How are Snow Gums being managed through the works?

Some re-growth Snow Gums will be removed to allow views to and from the cross and to protect the historical Mount Macedon Memorial Cross during a bushfire. A small number of the total Snow Gum trees in Macedon Regional Park will be impacted.

When will the works be undertaken?

Works are expected to commence in February or March and are expected to take up to two weeks, subject to weather conditions, contractor availability and other on-site conditions. Works will be occurring Monday to Friday and will not be scheduled over the weekend and Public Holidays.

How will Parks Victoria minimise the impacts to wildlife?

All Parks Victoria operations are carefully planned and managed to minimise impacts on the landscape, plants and animals. Each morning prior to starting works and during the day at regular intervals, contractors will inspect the work site to prevent impacts to wildlife.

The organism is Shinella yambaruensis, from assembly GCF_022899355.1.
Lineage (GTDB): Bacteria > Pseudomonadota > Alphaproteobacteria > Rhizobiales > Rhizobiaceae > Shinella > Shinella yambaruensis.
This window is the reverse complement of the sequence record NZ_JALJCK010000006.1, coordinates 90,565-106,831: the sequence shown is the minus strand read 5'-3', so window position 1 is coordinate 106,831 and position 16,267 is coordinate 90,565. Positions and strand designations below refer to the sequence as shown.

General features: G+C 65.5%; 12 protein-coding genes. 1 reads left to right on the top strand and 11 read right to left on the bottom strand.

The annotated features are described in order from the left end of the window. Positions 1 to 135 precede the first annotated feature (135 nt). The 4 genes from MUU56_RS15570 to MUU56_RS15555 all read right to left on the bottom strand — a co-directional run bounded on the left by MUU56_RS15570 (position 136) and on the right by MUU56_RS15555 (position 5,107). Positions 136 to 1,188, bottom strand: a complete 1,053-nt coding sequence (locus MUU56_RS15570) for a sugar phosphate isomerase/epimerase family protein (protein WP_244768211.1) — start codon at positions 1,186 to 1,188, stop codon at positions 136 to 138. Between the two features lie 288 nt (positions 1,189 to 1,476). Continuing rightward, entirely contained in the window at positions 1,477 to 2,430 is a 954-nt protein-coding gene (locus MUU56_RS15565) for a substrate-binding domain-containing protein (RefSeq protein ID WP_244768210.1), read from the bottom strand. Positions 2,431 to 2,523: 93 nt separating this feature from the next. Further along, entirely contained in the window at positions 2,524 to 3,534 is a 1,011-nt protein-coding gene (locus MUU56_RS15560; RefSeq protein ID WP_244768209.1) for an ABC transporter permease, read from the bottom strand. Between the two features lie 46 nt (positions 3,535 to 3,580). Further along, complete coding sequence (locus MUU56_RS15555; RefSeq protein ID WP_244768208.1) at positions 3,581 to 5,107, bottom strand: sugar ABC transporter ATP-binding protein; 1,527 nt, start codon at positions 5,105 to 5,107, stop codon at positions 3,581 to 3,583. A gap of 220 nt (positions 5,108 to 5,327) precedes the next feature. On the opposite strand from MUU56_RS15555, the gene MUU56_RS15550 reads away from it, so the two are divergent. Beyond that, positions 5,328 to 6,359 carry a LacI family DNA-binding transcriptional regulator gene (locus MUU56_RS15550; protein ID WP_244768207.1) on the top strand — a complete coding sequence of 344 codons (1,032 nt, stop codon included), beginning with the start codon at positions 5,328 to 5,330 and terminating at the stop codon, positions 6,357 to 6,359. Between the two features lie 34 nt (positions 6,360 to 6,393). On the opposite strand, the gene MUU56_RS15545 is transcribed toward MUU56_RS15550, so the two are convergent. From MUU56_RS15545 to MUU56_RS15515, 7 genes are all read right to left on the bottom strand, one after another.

Will there be additional planting during the works?

A tree-less montane grassland is to develop naturally in the project area. Staff will monitor the site to see if additional plantings are beneficial.

What is the future maintenance plan to ensure the view is maintained?

The way the works have been designed, it is expected that the views will require limited annual maintenance because of the vegetation types and the topography of the site